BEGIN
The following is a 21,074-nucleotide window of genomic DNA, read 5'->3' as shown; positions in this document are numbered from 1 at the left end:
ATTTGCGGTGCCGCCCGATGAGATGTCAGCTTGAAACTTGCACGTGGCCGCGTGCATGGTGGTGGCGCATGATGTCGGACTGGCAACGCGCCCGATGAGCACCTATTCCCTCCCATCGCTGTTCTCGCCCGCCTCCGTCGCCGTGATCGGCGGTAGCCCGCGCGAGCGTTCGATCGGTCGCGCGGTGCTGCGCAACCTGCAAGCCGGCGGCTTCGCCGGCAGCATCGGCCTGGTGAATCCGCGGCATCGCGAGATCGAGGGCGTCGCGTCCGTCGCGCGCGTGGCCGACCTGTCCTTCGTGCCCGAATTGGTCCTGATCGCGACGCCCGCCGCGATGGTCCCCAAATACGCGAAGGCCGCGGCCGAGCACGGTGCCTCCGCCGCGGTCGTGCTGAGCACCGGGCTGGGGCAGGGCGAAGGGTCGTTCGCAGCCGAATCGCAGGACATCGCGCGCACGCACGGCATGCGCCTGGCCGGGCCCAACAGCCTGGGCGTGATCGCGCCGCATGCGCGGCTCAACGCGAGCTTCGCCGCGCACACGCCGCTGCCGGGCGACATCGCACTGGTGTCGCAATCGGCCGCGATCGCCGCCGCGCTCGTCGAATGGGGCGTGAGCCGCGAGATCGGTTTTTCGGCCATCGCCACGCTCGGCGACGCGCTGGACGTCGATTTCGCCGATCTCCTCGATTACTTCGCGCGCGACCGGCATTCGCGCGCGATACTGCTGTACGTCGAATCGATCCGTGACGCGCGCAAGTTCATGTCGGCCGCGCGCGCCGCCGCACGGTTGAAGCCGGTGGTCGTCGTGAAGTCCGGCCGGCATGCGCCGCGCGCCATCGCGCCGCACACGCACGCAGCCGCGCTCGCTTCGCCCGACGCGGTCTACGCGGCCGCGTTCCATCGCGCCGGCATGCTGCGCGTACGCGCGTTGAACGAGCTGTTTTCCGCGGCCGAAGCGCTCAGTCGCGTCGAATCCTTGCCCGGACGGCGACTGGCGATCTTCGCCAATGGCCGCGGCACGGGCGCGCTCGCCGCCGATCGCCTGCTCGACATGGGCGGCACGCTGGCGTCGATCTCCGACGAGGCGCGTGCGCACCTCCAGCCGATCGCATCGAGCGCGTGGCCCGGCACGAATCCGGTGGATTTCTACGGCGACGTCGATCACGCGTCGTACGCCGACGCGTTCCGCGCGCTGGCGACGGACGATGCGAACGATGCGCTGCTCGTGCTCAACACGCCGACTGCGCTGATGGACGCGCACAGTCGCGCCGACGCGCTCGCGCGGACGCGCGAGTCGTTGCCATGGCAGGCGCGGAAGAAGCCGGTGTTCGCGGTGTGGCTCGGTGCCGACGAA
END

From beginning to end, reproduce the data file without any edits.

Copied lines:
The following is a 21,074-nucleotide window of genomic DNA, read 5'->3' as shown; positions in this document are numbered from 1 at the left end:
ATTTGCGGTGCCGCCCGATGAGATGTCAGCTTGAAACTTGCACGTGGCCGCGTGCATGGTGGTGGCGCATGATGTCGGACTGGCAACGCGCCCGATGAGCACCTATTCCCTCCCATCGCTGTTCTCGCCCGCCTCCGTCGCCGTGATCGGCGGTAGCCCGCGCGAGCGTTCGATCGGTCGCGCGGTGCTGCGCAACCTGCAAGCCGGCGGCTTCGCCGGCAGCATCGGCCTGGTGAATCCGCGGCATCGCGAGATCGAGGGCGTCGCGTCCGTCGCGCGCGTGGCCGACCTGTCCTTCGTGCCCGAATTGGTCCTGATCGCGACGCCCGCCGCGATGGTCCCCAAATACGCGAAGGCCGCGGCCGAGCACGGTGCCTCCGCCGCGGTCGTGCTGAGCACCGGGCTGGGGCAGGGCGAAGGGTCGTTCGCAGCCGAATCGCAGGACATCGCGCGCACGCACGGCATGCGCCTGGCCGGGCCCAACAGCCTGGGCGTGATCGCGCCGCATGCGCGGCTCAACGCGAGCTTCGCCGCGCACACGCCGCTGCCGGGCGACATCGCACTGGTGTCGCAATCGGCCGCGATCGCCGCCGCGCTCGTCGAATGGGGCGTGAGCCGCGAGATCGGTTTTTCGGCCATCGCCACGCTCGGCGACGCGCTGGACGTCGATTTCGCCGATCTCCTCGATTACTTCGCGCGCGACCGGCATTCGCGCGCGATACTGCTGTACGTCGAATCGATCCGTGACGCGCGCAAGTTCATGTCGGCCGCGCGCGCCGCCGCACGGTTGAAGCCGGTGGTCGTCGTGAAGTCCGGCCGGCATGCGCCGCGCGCCATCGCGCCGCACACGCACGCAGCCGCGCTCGCTTCGCCCGACGCGGTCTACGCGGCCGCGTTCCATCGCGCCGGCATGCTGCGCGTACGCGCGTTGAACGAGCTGTTTTCCGCGGCCGAAGCGCTCAGTCGCGTCGAATCCTTGCCCGGACGGCGACTGGCGATCTTCGCCAATGGCCGCGGCACGGGCGCGCTCGCCGCCGATCGCCTGCTCGACATGGGCGGCACGCTGGCGTCGATCTCCGACGAGGCGCGTGCGCACCTCCAGCCGATCGCATCGAGCGCGTGGCCCGGCACGAATCCGGTGGATTTCTACGGCGACGTCGATCACGCGTCGTACGCCGACGCGTTCCGCGCGCTGGCGACGGACGATGCGAACGATGCGCTGCTCGTGCTCAACACGCCGACTGCGCTGATGGACGCGCACAGTCGCGCCGACGCGCTCGCGCGGACGCGCGAGTCGTTGCCATGGCAGGCGCGGAAGAAGCCGGTGTTCGCGGTGTGGCTCGGTGCCGACGAA